BranchOut Offers Better Career Networking on Facebook; Plus, a Q&A with Founder Rick Marini

Apps with a practical focus have had limited success on Facebook, especially when compared to the growth of social gaming on the platform. But BranchOut is looking to change that — it’s a recently-launched Facebook application that wants to help people build their career networks through their real-life friends.

In the article below, we’ll see how the app fits into the existing career networking ecosystem. We’ll also talk with founder and serial entrepreneur Rick Marini about his views on industry topics like Facebook’s viral channels, the next generation of social games, and the opportunity in utilities.

Marini co-founded personality test site in 1999, growing it to become the 18th largest site on the internet before selling it to for more than $100 million in 2004. He and his team of 80 worked at for three years before he left with six handpicked employees to found SuperFan. The social entertainment hub lets users create content for the site and spend virtual currency to prove they are the biggest fans of their favorite media, celebrities and more. SuperFan uses Facebook for login and viral distribution of activity and also runs a Facebook application in conjunction with the site.

Marini launched on July 20th, 2010 out of the same office as SuperFan, and came out of a workplace experience. An associate asked him for a sales lead introduction to a company Marini knew one of his Facebook friends worked at, but he couldn’t remember which friend. He realized an app that listed where your friends worked could not only help people find jobs, like the Simply Hired Facebook Connect site, but could be a career networking platform. The seven person company includes five engineers, and is self-funded by Marini, with no sponsors or advertising.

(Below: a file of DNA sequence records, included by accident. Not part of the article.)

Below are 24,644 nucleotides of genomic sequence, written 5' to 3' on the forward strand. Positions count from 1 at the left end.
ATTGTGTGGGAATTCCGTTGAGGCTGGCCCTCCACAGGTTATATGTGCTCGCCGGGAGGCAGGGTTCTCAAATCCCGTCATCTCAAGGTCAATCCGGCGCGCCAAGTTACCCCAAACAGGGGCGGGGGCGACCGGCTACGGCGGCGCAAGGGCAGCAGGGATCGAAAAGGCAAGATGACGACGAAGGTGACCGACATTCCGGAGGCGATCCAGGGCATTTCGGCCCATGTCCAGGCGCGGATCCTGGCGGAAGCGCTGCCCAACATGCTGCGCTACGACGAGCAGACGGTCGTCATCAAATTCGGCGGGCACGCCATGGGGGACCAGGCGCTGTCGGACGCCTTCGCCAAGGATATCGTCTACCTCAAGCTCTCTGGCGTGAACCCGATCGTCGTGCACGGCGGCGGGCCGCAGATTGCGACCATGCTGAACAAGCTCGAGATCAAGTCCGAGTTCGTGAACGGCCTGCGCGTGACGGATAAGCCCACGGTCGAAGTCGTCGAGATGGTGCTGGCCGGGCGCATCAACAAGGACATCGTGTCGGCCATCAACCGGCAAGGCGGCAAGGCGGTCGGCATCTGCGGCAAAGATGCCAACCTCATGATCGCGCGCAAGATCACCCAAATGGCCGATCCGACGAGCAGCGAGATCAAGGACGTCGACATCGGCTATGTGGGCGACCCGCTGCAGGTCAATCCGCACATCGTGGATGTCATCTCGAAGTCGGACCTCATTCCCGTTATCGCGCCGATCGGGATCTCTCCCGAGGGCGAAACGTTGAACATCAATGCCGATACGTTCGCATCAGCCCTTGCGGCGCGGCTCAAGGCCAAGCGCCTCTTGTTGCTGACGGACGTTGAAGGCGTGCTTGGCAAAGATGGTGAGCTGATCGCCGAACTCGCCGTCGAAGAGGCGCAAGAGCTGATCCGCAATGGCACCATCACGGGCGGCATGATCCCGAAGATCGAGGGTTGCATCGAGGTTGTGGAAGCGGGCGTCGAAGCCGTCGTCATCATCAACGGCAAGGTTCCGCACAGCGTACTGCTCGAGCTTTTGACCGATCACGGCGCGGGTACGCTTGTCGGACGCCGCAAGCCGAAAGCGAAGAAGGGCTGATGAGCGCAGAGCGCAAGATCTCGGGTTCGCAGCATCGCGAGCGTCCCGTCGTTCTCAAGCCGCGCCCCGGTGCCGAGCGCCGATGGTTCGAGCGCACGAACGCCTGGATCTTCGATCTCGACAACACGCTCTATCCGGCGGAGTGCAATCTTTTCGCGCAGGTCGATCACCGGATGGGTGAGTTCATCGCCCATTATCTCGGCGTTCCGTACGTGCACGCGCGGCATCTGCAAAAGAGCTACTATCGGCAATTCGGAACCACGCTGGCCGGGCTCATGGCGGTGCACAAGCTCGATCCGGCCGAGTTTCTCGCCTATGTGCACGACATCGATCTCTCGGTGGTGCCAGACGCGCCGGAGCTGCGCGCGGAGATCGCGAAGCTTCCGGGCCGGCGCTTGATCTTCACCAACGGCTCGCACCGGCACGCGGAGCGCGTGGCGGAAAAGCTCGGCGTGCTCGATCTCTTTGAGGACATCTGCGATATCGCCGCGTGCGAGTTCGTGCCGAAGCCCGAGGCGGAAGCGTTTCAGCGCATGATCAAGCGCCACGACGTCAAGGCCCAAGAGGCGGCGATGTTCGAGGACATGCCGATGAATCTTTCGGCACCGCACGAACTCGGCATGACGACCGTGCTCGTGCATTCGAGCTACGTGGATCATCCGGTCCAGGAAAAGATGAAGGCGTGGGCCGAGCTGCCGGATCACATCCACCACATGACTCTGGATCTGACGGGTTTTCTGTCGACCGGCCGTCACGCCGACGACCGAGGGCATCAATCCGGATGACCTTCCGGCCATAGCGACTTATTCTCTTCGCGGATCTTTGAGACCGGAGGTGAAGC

The definition of “friends” now encompasses professional contacts, and Facebook features like friend lists help users manage distribution of information to segments of their increasingly heterogeneous network. Therefore, as Marini tells us, it makes sense to find career contacts through one’s existing friend network, instead of cultivating a specific professional network like LinkedIn. “I’ll accept anyone into my LinkedIn network,” he explains, “but I’m much more motivated to help my [Facebook friends, who are my] support group get a lead, even friends of friends.”

BranchOut – A Facebook Utility

BranchOut’s primary feature is the ability to search for a company and see all of your friends who list that they’ve worked there. Additionally, if one of your friends installs BranchOut, you can see the work histories of their friends as well. To unlock this second degree of network information, users are encouraged to invite friends to join BranchOut through a multi-friend selector which can send wall posts or private messages, or by sharing a unique referral URL.

The BranchOut home page also features a list of the companies at which you have the most contacts; a feed of showing new friend additions, changes to friends’ work info, and people you’ve recently stopped being friends with; and a quick link to edit your own work info. The “Jobs” tab, powered by Indeed, shows any job postings friends have listed in to help out their network or earn referral bonuses. Adding a job posting is free.

BranchOut’s funnest feature is the ability to browse an archive of all your friends and their work histories. You might otherwise never have bothered to check a new friend’s work info to see he used to work at MTV. Currently, there is no public data on BranchOut, whether from Facebook profiles without privacy restrictions, or from Twitter or LinkedIn. Integrations with those services may be included in the future, though.

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